"Together we have seen thousands and thousands of films, millions maybe. I think that when we encounter something new, we realize it right away. We know when we see something special, how important it is to bring that to audiences.” @kimyutani, #Sundance Director of Programming pic.twitter.com/PPsTtvW2uQ
— SundanceFilmFestival (@sundancefest) January 24, 2019
Following Putnam's introductory speech, Festival Director John Cooper moderated a panel, comprising the new Director of Programming Kim Yutani and festival programmers Caroline Libresco, David Courier, John Nein and Shari Frilot, who previewed the various categories and discussed what made this year's festival “more relevant in divided times than ever.”
Michelle Williams, Julianne Moore shine in the otherwise underwhelming After the Wedding
The festival opened on Thursday night with the world premiere of After The Wedding, Bart Freundlich's middling remake of Susanne Bier's Oscar-nominated Danish family drama. The film, which was simultaneously screened at both the Eccles and Ray theatres, gender-flips the lead roles with Michelle Williams and Julianne Moore taking over from Mads Mikkelsen and Rolf Lassgård. And it only works to the extent of an exceptional acting showcase for these two phenomenal actors.
Opening in the chaotic, impoverished streets of Chennai, After The Wedding introduces us to quintessential white saviour Isabel (Williams), who has given up her cozy, first-world life in New York to manage an orphanage that keeps street children from turning to a life of penury and prostitution. Struggling to keep her orphanage afloat, she reluctantly flies to New York to solicit funding from millionaire benefactor Theresa (Moore), who invites Isabelle to stay back and attend her daughter's wedding. On her arrival at the wedding, she discovers — by fortuity or from Theresa's scheming — that Theresa's husband Oscar (Billy Crudup) is none other than her ex-boyfriend and the bride, Grace (Abby Quinn), is the daughter she thought she had given up for adoption, before escaping to India. What follows is plenty of mostly forgettable soap-operatic domestic melodrama and a series of emotional climaxes.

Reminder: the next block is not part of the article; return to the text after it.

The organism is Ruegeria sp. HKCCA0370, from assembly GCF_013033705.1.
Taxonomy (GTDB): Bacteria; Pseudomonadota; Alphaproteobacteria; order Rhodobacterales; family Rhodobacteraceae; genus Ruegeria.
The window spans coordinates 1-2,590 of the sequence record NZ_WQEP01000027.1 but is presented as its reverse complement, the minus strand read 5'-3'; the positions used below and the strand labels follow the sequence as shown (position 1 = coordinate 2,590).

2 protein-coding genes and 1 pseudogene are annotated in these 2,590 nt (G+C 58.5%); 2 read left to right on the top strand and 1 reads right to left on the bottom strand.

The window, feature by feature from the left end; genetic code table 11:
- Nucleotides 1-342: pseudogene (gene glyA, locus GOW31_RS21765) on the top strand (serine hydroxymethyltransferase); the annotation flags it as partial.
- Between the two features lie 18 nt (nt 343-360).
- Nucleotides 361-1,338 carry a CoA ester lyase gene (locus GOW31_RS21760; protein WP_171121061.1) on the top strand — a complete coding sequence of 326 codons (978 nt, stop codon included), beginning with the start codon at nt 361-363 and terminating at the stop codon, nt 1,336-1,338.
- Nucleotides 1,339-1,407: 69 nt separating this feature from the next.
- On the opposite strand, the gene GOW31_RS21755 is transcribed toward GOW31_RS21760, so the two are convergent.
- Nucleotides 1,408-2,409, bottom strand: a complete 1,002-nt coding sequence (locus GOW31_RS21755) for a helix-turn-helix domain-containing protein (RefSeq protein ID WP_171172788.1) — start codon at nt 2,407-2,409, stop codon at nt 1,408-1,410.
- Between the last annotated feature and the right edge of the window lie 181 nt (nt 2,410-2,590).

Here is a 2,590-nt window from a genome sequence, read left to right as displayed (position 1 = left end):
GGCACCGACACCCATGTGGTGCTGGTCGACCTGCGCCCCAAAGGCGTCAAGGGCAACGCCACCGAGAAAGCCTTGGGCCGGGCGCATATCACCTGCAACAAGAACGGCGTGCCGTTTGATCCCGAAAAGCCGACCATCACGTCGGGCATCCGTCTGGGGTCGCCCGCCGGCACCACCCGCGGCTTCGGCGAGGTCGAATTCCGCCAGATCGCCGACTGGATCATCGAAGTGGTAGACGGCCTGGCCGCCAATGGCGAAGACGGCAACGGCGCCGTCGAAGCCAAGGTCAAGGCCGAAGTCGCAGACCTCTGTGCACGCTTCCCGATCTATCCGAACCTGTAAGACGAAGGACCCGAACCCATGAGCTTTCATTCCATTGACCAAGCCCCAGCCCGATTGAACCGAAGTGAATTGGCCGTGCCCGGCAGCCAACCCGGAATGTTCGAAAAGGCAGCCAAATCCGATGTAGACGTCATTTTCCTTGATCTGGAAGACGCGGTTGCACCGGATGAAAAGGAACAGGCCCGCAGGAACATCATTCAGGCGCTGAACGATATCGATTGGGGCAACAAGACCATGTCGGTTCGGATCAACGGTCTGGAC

Bier's original film felt heartbreaking yet somehow heartening but Freundlich's remake proves both narratively unsatisfying and emotionally lacking. It also reduces issues like poverty and child prostitution to mere ambient noise and poverty porn plot elements that perpetuate Western stereoptypes about urban India. Not to mention, the scenes set in Tamil Nadu are inauthentic and jarring with characters switching been conversing in Tamil and Hindi whimsically.
It's a pity considering the acting masterclasses provided by Moore and Williams. The former is extraordinary and engulfing in her performance while the latter continues to hit new peaks as an actor.
In the Q&A that followed the premiere, director Freundlich called his film a "reinvention,” rather than a remake. He remarked how the idea for the gender flip came from Moore, his wife and frequent collaborator, who added her story was “deepened” by it.
While the opening night film was a disappointment, there is hope yet for Day 2 with films like Honey Boy, I am Mother, Divine Love and The Nightingale set to premiere. So, I'm off for now, ready to brave the cold and long queues yet again, reminding myself, "You're here for the movies."